I'm with the "leave it alone" crowd. My Dad gave me the Remington model 4 that my Great Uncle taught him to hunt with. When the spring that holds the breech block open broke, Uncle George hooked a coill spring to it and attatched it to the stock with asmall screw. It's been like that since Dad was a little boy. My Dad is 87, this gun has to be close to 100 years old, and the rifling cleaned up beautifully with a little scrubbing. Other than that, I will never change a thing on this rifle, the memories are too important.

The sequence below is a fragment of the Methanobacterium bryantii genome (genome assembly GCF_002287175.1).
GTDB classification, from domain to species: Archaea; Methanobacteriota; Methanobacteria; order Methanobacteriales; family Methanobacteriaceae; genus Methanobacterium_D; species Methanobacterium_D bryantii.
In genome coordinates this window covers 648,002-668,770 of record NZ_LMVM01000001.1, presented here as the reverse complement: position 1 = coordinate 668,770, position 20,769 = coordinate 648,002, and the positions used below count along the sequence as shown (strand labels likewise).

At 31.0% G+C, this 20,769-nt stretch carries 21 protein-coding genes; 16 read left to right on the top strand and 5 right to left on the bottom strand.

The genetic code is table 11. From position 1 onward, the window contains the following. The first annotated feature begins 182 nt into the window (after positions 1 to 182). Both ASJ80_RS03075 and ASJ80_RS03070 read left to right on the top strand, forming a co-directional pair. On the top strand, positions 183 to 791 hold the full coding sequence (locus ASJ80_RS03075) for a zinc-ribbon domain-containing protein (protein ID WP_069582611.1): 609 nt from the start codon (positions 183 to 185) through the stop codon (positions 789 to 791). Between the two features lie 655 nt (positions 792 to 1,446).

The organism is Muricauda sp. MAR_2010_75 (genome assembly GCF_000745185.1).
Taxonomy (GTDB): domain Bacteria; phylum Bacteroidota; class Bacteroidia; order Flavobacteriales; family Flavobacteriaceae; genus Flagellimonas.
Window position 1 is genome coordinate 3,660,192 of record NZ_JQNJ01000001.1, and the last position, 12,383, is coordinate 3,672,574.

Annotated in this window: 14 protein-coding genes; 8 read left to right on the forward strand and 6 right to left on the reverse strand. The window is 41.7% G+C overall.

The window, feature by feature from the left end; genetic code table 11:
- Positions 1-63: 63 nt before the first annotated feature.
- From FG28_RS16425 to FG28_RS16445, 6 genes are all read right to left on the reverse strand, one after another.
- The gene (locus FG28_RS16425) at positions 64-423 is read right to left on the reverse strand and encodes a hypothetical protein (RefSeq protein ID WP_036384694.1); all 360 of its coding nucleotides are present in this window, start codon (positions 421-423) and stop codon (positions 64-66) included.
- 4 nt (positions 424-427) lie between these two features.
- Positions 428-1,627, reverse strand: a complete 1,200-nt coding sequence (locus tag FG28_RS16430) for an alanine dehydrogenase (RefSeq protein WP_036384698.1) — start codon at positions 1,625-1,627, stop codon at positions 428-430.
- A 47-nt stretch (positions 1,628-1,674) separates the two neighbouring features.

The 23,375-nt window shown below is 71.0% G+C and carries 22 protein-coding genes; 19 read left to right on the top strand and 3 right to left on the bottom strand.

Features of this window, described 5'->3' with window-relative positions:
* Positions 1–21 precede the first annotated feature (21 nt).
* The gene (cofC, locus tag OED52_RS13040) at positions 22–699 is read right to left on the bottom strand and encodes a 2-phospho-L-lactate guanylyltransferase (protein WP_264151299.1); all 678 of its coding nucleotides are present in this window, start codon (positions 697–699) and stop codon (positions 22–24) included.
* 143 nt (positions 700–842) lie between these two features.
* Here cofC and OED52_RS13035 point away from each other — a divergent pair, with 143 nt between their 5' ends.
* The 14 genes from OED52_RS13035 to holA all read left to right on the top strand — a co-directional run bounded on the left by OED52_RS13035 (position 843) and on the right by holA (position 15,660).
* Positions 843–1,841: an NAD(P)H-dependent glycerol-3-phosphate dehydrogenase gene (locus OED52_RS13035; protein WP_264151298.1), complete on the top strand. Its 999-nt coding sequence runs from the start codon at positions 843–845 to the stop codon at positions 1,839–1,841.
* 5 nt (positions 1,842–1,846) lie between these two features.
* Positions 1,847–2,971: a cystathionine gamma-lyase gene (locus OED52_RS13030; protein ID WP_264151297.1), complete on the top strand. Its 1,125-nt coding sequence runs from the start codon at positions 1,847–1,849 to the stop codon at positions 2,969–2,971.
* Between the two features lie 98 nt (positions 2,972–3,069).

September 10, 2010, 01:16 AM
Take the middle road. Make the rifle safe to shoot. Clean the rifle completely Reline the barrel if needed. Clean the stock and oil it, don't sand the history out of it.

$300 to get your grandfather rifle functioning would be money well spent. That 22 is not a $125 use Winchester Model 67 rimfire, it is your grandfather rifle and no other Model 67 can replace it.

I take Jay Leno's view of his cars about my firearms. They should drivable and they should be driven. Not museum pieces that are only looked at.

Once you clean and repair the rifle take it out and shoot some cans or maybe a squirrel with. Take a kid shooting with you as well. ;)

Life is about making new memories not just holding on the old ones.